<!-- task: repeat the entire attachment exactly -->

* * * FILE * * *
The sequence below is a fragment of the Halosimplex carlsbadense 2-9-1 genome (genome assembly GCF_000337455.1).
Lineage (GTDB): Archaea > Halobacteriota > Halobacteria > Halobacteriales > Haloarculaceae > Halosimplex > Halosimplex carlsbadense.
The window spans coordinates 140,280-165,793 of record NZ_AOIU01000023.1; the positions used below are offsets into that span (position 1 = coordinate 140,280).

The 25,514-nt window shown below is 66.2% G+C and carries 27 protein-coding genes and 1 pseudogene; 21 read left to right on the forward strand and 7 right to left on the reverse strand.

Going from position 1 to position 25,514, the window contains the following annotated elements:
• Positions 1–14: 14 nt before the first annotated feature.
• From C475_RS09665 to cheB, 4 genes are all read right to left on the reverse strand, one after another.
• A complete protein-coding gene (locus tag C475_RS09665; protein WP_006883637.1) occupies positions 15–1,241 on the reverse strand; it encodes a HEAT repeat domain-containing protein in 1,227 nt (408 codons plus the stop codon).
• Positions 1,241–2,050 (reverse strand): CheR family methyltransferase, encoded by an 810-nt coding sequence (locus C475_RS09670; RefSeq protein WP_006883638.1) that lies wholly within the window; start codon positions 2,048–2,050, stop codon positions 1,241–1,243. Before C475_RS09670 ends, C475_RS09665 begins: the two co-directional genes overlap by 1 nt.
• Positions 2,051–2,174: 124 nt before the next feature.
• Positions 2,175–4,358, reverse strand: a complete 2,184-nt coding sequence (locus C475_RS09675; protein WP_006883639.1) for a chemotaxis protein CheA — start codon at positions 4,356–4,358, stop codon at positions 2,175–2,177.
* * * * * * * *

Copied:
The sequence below is a fragment of the Halosimplex carlsbadense 2-9-1 genome (genome assembly GCF_000337455.1).
Lineage (GTDB): Archaea > Halobacteriota > Halobacteria > Halobacteriales > Haloarculaceae > Halosimplex > Halosimplex carlsbadense.
The window spans coordinates 140,280-165,793 of record NZ_AOIU01000023.1; the positions used below are offsets into that span (position 1 = coordinate 140,280).

The 25,514-nt window shown below is 66.2% G+C and carries 27 protein-coding genes and 1 pseudogene; 21 read left to right on the forward strand and 7 right to left on the reverse strand.

Going from position 1 to position 25,514, the window contains the following annotated elements:
• Positions 1–14: 14 nt before the first annotated feature.
• From C475_RS09665 to cheB, 4 genes are all read right to left on the reverse strand, one after another.
• A complete protein-coding gene (locus tag C475_RS09665; protein WP_006883637.1) occupies positions 15–1,241 on the reverse strand; it encodes a HEAT repeat domain-containing protein in 1,227 nt (408 codons plus the stop codon).
• Positions 1,241–2,050 (reverse strand): CheR family methyltransferase, encoded by an 810-nt coding sequence (locus C475_RS09670; RefSeq protein WP_006883638.1) that lies wholly within the window; start codon positions 2,048–2,050, stop codon positions 1,241–1,243. Before C475_RS09670 ends, C475_RS09665 begins: the two co-directional genes overlap by 1 nt.
• Positions 2,051–2,174: 124 nt before the next feature.
• Positions 2,175–4,358, reverse strand: a complete 2,184-nt coding sequence (locus C475_RS09675; protein WP_006883639.1) for a chemotaxis protein CheA — start codon at positions 4,356–4,358, stop codon at positions 2,175–2,177.